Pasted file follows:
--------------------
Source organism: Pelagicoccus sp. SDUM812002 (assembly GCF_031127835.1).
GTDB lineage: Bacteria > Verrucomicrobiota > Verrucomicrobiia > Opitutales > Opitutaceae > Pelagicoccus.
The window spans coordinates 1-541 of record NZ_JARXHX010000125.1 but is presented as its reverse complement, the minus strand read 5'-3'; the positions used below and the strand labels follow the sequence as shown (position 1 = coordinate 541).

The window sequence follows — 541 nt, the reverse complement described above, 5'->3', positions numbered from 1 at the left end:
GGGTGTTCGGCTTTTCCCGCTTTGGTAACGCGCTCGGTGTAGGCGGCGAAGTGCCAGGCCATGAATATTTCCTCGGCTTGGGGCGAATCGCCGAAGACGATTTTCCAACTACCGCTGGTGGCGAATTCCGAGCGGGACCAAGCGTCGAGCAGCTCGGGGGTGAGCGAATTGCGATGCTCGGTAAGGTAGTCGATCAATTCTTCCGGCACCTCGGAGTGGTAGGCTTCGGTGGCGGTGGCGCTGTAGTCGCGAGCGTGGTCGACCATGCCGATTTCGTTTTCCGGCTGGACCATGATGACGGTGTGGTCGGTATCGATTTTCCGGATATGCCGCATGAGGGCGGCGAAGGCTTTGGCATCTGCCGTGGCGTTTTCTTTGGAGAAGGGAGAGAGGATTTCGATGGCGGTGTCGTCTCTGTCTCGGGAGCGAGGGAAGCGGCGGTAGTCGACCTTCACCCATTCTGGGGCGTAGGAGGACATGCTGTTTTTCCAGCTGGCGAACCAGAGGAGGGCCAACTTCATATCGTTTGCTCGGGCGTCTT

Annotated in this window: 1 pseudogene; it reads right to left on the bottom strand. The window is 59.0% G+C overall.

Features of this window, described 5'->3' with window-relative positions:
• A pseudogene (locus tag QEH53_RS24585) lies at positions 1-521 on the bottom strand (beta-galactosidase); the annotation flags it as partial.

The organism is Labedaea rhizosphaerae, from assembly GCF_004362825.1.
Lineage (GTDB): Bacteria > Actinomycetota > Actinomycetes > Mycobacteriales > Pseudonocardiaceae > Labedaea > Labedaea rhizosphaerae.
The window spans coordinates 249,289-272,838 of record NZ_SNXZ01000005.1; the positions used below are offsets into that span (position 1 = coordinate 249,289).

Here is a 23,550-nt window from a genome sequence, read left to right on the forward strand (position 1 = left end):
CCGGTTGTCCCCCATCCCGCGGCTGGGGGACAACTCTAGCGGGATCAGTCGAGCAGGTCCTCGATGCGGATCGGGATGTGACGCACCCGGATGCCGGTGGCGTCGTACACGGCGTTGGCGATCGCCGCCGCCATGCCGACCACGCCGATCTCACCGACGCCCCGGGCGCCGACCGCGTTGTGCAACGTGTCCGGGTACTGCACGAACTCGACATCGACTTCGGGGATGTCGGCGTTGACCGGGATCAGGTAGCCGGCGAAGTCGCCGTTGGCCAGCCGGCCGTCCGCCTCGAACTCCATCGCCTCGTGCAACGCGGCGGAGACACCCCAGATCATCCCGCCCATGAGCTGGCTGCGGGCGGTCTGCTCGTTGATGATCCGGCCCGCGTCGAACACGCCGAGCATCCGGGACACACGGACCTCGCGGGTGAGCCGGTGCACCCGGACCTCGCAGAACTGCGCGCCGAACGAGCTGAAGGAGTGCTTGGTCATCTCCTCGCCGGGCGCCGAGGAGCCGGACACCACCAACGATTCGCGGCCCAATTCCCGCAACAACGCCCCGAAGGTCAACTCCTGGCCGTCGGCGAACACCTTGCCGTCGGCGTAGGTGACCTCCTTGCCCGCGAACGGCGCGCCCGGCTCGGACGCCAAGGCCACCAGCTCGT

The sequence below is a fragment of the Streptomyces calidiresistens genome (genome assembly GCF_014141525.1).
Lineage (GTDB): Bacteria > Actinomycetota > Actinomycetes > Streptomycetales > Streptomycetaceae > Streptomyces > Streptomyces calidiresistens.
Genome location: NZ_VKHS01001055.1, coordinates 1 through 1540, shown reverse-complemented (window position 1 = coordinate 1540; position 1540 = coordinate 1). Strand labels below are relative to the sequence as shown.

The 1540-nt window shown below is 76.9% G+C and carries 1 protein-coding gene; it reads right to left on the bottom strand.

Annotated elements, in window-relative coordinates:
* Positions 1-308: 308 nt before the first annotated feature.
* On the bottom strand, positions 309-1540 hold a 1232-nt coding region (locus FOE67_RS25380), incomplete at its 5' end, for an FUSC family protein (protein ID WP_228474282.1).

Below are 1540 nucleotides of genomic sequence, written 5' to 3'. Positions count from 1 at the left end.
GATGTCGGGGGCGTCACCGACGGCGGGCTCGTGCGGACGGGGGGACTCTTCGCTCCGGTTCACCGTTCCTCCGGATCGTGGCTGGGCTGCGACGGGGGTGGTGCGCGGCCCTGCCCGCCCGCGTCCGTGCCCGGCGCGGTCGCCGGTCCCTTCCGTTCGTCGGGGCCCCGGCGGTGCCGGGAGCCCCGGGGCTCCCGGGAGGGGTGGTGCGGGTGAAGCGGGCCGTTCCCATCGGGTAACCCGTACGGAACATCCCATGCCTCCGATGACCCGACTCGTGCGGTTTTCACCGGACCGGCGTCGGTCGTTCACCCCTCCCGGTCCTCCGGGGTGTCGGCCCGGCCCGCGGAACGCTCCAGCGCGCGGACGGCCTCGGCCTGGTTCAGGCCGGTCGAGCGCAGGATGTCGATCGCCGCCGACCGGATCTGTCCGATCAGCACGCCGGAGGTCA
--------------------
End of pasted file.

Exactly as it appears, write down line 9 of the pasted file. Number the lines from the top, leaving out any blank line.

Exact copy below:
The organism is Labedaea rhizosphaerae, from assembly GCF_004362825.1.